Peanuts 101: How Long Does It Take To Grow These Nutty Delights?

If you're interested in growing peanuts, you may wonder how long it takes them to grow.

The answer to this question depends on several factors, including the peanut type and the conditions in which the plant is growing.

In this article, we'll take an in-depth look at the process of growing peanuts. You'll also find plenty of helpful tips for producing a healthy crop!

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Peanut Growth Stages

It generally takes about four to five months for peanuts to reach maturity.

Growing peanuts at home can be a rewarding experience, but it requires patience and attention to detail.

Peanut Plant Growth stage illustration

Understanding the different growth stages of peanuts is crucial to ensure a successful harvest. Here are the four main growth stages of peanuts:


After planting, the seeds start to germinate. During this stage, the roots of the peanut plant begin to grow and anchor the plant in the soil. The germination stage takes about 10 days to finish.

Vegetative Growth

During the vegetative growth stage, the plant grows leaves, stems, and branches.

The leaves are responsible for photosynthesis, providing the plant's energy to grow.

The peanut plant requires plenty of water and nutrients during this stage to ensure healthy growth.


In this stage of growth, the peanut plant produces yellow flowers, which are self-pollinating. The flowers develop into pegs, which are small stems that grow toward the ground.

The pegs eventually penetrate the soil and develop into peanuts.

Peg Development

The final stage of peanut growth is peg development. During this stage, the pegs continue to grow and elongate.

The plant requires adequate moisture and nutrients to ensure healthy peg development.

After about 120 days from planting, the peanuts are ready to be harvested.

Factors Affecting Peanut Growth


Peanuts require a warm, sunny climate to grow properly. They grow best at temperatures between 86 and 93 degrees Fahrenheit.

If the temperature is too low, plant growth will slow down. The plant may suffer from heat stress and wilt if the temperature is too high.

Peanuts also require a lot of sunlight, so they should be planted in an area that receives at least six hours of direct sunlight daily.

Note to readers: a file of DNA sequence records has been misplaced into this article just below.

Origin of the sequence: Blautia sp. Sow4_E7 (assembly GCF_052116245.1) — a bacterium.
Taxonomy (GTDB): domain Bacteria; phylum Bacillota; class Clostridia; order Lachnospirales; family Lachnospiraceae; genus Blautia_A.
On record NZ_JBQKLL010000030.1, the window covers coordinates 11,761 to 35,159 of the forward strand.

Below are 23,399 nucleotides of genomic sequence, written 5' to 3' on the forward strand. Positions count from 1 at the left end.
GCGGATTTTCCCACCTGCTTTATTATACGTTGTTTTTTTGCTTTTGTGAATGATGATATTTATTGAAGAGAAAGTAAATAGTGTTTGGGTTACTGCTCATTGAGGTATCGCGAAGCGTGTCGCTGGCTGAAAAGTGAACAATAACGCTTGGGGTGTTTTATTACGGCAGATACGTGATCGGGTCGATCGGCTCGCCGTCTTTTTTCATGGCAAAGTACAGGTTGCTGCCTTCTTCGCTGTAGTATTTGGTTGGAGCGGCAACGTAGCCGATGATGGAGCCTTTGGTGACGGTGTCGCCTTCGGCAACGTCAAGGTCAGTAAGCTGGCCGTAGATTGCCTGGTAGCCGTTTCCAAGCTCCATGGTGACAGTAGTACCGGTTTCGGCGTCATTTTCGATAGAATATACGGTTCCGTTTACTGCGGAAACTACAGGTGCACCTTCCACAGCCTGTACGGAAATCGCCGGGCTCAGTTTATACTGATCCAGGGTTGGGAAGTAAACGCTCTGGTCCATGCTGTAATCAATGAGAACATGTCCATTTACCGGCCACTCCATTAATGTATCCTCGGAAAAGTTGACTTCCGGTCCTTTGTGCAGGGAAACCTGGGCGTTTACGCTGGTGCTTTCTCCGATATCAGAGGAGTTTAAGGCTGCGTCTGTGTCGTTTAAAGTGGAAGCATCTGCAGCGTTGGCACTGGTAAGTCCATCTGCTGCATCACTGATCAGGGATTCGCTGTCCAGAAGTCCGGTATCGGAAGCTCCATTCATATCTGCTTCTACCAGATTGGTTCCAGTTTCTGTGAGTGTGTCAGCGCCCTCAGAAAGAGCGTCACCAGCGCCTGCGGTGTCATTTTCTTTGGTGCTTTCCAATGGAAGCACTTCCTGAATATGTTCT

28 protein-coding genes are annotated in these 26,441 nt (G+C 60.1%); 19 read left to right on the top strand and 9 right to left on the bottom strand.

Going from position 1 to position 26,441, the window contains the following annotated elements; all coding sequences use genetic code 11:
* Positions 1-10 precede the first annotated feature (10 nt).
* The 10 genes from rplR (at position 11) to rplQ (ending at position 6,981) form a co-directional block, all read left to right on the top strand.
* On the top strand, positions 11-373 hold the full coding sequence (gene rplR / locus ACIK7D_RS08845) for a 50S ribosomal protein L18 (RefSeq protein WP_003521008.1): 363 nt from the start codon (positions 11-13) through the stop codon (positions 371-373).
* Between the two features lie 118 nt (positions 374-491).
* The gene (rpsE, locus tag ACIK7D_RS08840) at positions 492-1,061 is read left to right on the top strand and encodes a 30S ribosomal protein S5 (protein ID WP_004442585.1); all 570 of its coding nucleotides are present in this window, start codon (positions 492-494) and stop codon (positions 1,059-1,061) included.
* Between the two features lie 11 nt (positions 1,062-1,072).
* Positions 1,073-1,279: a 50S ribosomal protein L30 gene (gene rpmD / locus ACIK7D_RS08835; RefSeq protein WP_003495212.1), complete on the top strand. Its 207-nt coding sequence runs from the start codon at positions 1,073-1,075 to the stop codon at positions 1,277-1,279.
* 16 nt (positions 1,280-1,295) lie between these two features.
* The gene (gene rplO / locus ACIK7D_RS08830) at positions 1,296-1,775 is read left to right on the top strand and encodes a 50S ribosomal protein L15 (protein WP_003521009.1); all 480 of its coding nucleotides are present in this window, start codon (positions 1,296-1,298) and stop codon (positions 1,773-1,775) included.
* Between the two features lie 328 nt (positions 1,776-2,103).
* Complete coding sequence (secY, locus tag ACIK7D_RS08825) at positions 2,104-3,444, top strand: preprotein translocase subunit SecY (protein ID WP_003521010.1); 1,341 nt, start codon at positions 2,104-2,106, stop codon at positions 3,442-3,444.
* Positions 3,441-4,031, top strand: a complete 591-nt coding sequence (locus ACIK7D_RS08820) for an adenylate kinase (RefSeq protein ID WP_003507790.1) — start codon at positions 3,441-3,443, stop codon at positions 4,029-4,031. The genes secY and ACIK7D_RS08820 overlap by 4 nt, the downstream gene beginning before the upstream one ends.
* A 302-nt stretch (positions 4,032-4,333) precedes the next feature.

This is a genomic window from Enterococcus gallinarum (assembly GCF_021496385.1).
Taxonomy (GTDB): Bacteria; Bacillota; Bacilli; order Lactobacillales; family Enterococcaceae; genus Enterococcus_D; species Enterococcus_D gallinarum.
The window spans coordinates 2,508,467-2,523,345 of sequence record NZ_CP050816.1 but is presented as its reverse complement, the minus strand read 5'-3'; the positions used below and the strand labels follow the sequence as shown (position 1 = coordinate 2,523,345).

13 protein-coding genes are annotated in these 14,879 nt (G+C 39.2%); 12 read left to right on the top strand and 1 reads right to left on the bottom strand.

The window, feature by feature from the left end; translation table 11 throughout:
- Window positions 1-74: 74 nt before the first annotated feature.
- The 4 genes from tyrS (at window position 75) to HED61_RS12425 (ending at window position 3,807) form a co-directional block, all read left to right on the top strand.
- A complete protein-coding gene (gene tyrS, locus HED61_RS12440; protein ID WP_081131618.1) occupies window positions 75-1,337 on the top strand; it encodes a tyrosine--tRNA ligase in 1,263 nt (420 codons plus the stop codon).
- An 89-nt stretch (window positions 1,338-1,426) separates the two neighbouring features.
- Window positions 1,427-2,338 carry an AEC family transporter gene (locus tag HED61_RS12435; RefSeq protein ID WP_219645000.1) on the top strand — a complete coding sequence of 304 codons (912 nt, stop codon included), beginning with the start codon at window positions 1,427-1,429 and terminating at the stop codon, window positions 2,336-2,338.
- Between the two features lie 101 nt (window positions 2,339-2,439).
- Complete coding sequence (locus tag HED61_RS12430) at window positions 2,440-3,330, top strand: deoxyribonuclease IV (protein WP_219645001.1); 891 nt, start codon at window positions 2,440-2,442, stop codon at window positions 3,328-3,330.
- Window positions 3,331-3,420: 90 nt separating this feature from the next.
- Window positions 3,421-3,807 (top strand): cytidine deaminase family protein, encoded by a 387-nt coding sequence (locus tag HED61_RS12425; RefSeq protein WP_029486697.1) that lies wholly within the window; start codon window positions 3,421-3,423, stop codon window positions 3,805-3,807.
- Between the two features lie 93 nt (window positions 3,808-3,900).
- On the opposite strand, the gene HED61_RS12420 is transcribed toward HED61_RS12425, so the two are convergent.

Soil Type

Peanuts prefer well-drained sandy loam soil that is rich in organic matter.

The soil should also have a pH level between 5.8 and 6.2. If the soil is too acidic or alkaline, it can affect the plant's ability to absorb nutrients from the soil.

Also, peanuts have a taproot system that can grow six to seven feet deep, so the soil should be deep enough to accommodate the plant's root system.

Pest and Disease Control

Peanuts are susceptible to various pests and diseases that can affect their growth. Some common pests include thrips and spider mites.

The mentioned pests can be controlled through insecticides or by introducing natural predators like ladybugs and lacewings.

Diseases that can affect peanut growth include leaf spots, stem rot, and peanut smut. Prevent these by planting disease-resistant varieties of peanuts, rotating crops, and practicing good sanitation practices.

What Is the Best Time to Plant Peanuts?

Planting peanuts in a small plantation

The ideal time to plant peanuts is after the last frost in the spring when soil temperatures reach at least 65°F. Planting peanuts too early or too late can result in stunted growth and reduced yields.

It's important to note that peanuts have a long growing season, ranging from 130 to 160 days.

This means that planting peanuts too late in the season can result in insufficient time for the plants to mature before the first frost of the fall.